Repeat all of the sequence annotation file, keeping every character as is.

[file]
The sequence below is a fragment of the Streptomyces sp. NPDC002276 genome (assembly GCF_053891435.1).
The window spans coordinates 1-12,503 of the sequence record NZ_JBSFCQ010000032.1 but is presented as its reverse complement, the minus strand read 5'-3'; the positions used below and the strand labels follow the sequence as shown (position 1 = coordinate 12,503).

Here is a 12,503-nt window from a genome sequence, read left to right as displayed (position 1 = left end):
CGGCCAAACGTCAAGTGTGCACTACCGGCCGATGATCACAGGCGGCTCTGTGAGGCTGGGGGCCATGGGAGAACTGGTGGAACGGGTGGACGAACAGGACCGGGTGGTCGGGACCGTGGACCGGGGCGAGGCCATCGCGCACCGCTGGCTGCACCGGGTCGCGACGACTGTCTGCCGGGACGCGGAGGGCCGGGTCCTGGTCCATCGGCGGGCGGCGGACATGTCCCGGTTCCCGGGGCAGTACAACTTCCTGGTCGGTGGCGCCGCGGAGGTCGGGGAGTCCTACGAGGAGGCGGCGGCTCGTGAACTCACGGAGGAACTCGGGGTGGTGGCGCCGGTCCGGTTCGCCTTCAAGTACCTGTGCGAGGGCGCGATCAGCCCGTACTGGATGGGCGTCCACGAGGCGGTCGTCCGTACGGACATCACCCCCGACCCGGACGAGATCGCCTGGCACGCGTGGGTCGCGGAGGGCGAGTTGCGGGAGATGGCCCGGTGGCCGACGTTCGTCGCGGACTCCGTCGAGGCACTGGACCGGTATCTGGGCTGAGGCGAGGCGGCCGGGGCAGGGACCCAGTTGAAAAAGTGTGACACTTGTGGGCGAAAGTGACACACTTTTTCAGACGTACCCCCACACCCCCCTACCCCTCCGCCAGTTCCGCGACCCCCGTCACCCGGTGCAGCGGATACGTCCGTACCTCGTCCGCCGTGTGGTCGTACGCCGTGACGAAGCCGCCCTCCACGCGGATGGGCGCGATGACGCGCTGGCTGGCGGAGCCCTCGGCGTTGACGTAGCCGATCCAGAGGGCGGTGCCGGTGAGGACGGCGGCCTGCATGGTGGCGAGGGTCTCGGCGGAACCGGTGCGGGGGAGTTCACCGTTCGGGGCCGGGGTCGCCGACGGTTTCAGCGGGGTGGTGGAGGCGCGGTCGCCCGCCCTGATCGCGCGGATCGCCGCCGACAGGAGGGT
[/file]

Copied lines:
The sequence below is a fragment of the Streptomyces sp. NPDC002276 genome (assembly GCF_053891435.1).
The window spans coordinates 1-12,503 of the sequence record NZ_JBSFCQ010000032.1 but is presented as its reverse complement, the minus strand read 5'-3'; the positions used below and the strand labels follow the sequence as shown (position 1 = coordinate 12,503).

Here is a 12,503-nt window from a genome sequence, read left to right as displayed (position 1 = left end):
CGGCCAAACGTCAAGTGTGCACTACCGGCCGATGATCACAGGCGGCTCTGTGAGGCTGGGGGCCATGGGAGAACTGGTGGAACGGGTGGACGAACAGGACCGGGTGGTCGGGACCGTGGACCGGGGCGAGGCCATCGCGCACCGCTGGCTGCACCGGGTCGCGACGACTGTCTGCCGGGACGCGGAGGGCCGGGTCCTGGTCCATCGGCGGGCGGCGGACATGTCCCGGTTCCCGGGGCAGTACAACTTCCTGGTCGGTGGCGCCGCGGAGGTCGGGGAGTCCTACGAGGAGGCGGCGGCTCGTGAACTCACGGAGGAACTCGGGGTGGTGGCGCCGGTCCGGTTCGCCTTCAAGTACCTGTGCGAGGGCGCGATCAGCCCGTACTGGATGGGCGTCCACGAGGCGGTCGTCCGTACGGACATCACCCCCGACCCGGACGAGATCGCCTGGCACGCGTGGGTCGCGGAGGGCGAGTTGCGGGAGATGGCCCGGTGGCCGACGTTCGTCGCGGACTCCGTCGAGGCACTGGACCGGTATCTGGGCTGAGGCGAGGCGGCCGGGGCAGGGACCCAGTTGAAAAAGTGTGACACTTGTGGGCGAAAGTGACACACTTTTTCAGACGTACCCCCACACCCCCCTACCCCTCCGCCAGTTCCGCGACCCCCGTCACCCGGTGCAGCGGATACGTCCGTACCTCGTCCGCCGTGTGGTCGTACGCCGTGACGAAGCCGCCCTCCACGCGGATGGGCGCGATGACGCGCTGGCTGGCGGAGCCCTCGGCGTTGACGTAGCCGATCCAGAGGGCGGTGCCGGTGAGGACGGCGGCCTGCATGGTGGCGAGGGTCTCGGCGGAACCGGTGCGGGGGAGTTCACCGTTCGGGGCCGGGGTCGCCGACGGTTTCAGCGGGGTGGTGGAGGCGCGGTCGCCCGCCCTGATCGCGCGGATCGCCGCCGACAGGAGGGT